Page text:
★  – 1 Star

Winter Parva, a traditional Cotswolds village, has decided to throw a celebratory hog roast to mark the beginning of the winter holiday festivities and Agatha Raisin has arrived with friend and rival in the sleuthing business, Toni, to enjoy the merriment. But as the spit pig is carried towards the bed of fiery charcoal Agatha–and the rest of the village–realize that things aren’t as they seem.

I hated this book. So much so I think I scrubbed it from my mind which is why I had to force myself to revisit it and remember what actually happened where I was promptly reminded exactly why I hated it. The premise was interesting and yet was extremely poorly executed that it came of nothing and by the time the book ended the story had shifted so much you forgot it even started with a murder.

This is another “Agatha publically threatened the person who ended up dying” story so while it is a local cop who has died, he was mean and ruthless and everyone didn’t like him, including Agatha. So instead of being left out of the investigation as a person of interest she is butting in to clear her name. Again.

All of the usual players are involved, James, Toni, Charles, Roy, and a few new characters who were introduced in the previous book. I’m amazed Toni is still putting up with Agatha given how she is trying to micro manage and dictate how she should live her life but that is the least of the problems in this book. The fact anyone could mistake a human for a pig is one thing, the other is the end result that made no sense and the lazy writing that is once again proving that Beaton does not care about these books anymore.

The writing is jarring and the explanations for things are convoluted and ludicrous, I’m curious if Beaton actually believes these things or not. There are inconsistencies and the plot drags as if trying to fill in extra pages without adding to the story in a substantial way. Characters get away with things that simply would not happen, and there’s so many side tangents it’s a wonder why we’re wasting pages on things that go nowhere. You could almost use this time to add depth to the story, to the characters, to anything, but it’s all boring nonsense that is easily forgettable. Even the added drama and character danger isn’t engaging.

I’ve mentioned before these books used to be around four hours now they are around six, those extra two hours have definitely seen the writing and plot suffer but as this is book twenty two I think Beaton’s writing is so bad because she does not care. These books were never perfect but they were decent stories and they’ve been falling in quality for quite a few books now which is a shame. The trend of having the final chapter/epilogue act as the first chapter or introduction to the next book to lure you in does little and it’s only the fact I’m determined to finish what I started and read this series is what’s keeping me going.

You can purchase As the Pig Turns via the following

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Let’s Talk About Love by Claire Kann

Published: 4th June 2019 Goodreads badge
Square Fish
Pages: 281
Format: Paperback
Genre: Young Adult
★ – 1 Star

Alice had her whole summer planned. Nonstop all-you-can-eat buffets while marathoning her favorite TV shows (best friends totally included) with the smallest dash of adulting–working at the library to pay her share of the rent. The only thing missing from her perfect plan? Her girlfriend (who ended things when Alice confessed she’s asexual). Alice is done with dating–no thank you, do not pass go, stick a fork in her, done.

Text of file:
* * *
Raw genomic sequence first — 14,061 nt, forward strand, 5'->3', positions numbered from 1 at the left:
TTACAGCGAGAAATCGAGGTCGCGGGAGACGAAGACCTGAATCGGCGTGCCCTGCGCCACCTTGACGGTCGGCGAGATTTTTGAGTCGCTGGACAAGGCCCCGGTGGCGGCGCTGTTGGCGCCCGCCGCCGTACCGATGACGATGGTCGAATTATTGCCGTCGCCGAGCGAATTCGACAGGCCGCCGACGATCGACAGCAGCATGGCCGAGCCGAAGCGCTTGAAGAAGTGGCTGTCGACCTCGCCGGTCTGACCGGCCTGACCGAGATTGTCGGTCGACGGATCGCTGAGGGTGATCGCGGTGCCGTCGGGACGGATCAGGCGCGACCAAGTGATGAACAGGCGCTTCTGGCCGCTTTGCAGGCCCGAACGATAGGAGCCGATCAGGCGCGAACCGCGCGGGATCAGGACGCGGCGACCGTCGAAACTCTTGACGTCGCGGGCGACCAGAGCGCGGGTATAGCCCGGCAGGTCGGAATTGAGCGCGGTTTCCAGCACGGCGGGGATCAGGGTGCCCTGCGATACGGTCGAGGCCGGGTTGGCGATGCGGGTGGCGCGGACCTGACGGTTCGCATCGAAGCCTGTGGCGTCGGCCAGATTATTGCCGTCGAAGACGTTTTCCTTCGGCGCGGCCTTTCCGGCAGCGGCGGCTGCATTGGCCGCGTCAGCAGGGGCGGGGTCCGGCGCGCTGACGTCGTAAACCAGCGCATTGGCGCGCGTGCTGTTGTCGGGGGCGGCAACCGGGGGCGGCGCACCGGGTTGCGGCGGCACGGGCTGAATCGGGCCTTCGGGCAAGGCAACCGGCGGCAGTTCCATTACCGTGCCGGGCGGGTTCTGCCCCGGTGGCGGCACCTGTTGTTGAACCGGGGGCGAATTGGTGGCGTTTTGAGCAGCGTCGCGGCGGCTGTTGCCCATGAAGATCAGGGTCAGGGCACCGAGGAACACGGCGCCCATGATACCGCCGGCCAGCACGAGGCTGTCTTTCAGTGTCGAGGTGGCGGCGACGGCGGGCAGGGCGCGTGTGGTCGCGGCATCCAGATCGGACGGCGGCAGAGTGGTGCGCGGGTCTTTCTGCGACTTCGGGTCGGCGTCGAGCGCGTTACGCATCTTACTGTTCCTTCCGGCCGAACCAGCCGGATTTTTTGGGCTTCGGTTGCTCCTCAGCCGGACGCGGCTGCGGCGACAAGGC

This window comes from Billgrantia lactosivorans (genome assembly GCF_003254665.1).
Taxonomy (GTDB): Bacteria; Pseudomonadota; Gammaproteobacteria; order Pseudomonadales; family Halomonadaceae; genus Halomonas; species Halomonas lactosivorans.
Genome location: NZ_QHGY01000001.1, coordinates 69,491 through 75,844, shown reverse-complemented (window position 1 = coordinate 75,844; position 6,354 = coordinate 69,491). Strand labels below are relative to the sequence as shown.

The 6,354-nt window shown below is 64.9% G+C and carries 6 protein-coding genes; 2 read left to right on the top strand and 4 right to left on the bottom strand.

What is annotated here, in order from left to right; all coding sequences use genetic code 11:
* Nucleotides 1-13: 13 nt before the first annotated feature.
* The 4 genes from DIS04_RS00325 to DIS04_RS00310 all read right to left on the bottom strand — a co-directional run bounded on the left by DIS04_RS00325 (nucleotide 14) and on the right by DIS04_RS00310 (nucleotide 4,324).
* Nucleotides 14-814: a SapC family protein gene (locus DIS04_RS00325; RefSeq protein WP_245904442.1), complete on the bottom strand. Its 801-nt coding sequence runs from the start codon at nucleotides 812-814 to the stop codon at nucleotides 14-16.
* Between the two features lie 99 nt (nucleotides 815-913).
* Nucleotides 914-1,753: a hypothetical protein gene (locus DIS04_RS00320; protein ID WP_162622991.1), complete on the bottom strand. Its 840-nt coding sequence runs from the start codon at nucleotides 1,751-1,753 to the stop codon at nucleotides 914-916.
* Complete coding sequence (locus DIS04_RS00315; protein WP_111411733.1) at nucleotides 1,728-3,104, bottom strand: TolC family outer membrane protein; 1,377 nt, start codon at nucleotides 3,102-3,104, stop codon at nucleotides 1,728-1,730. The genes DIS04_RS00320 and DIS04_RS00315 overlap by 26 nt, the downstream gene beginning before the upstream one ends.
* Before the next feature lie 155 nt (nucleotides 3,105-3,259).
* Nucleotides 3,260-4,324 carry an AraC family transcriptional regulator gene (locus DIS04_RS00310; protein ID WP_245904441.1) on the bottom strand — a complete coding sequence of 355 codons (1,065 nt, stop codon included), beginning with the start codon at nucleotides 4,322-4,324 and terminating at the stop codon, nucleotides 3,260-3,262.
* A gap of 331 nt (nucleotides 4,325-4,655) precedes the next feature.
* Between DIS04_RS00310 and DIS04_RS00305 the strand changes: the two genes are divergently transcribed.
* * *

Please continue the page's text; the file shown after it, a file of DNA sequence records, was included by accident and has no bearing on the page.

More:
But then Alice meets Takumi and she can’t stop thinking about him or the rom com-grade romance feels she did not ask for (uncertainty, butterflies, and swoons, oh my!).

When her blissful summer takes an unexpected turn and Takumi becomes her knight with a shiny library-employee badge (close enough), Alice has to decide if she’s willing to risk their friendship for a love that might not be reciprocated–or understood.

I picked this up after the praise it got for being a good asexual book but it’s not great on a lot of other fronts. I know I am probably disliking a book based on character behaviours which are valid and not every character is perfect or likeable, but there are also structural and plot issues too.

I stopped and started a lot, there was a lot of eye rolling, and general confusion about the story. I don’t know what I thought this was going in, but it’s not what I expected.

In terms of the rest of the writing, it’s jarring – too many side comments in brackets, which obviously I do myself so I’m not faulting them, but there were a lot to the point of disruption. Plus a lot were less for commentary and more for things that either could have been explained better in narrative or were obvious and didn’t need additional clarification. I’ve seen a few comments that it might be the third person writing when it should be first which might have helped it flow a bit better, especially if Kann wants to include so many of Alice’s thoughts and opinions.

The repetition and overuse of “cute” makes Alice appear naïve almost childlike, and her dialogue is annoying in other ways as well. Whether it was because she was questioning her sexuality or lack thereof she couldn’t be mature, she needed to be regressed in some way and naïve I don’t know; even if it was unintentional that is how it came across.

I didn’t really care about any of the characters, except maybe Ryan and Feenie but they are side characters to Alice and the little bits we get are nice but only liking side characters isn’t really a wining feature of a book.

Alice is from a rich family but wants to make it on her own. Her family is overbearing and her mum uses her siblings to manipulate her into doing things she doesn’t want to do which is terrible but brings a nice complexity to the characters when there is little substance elsewhere.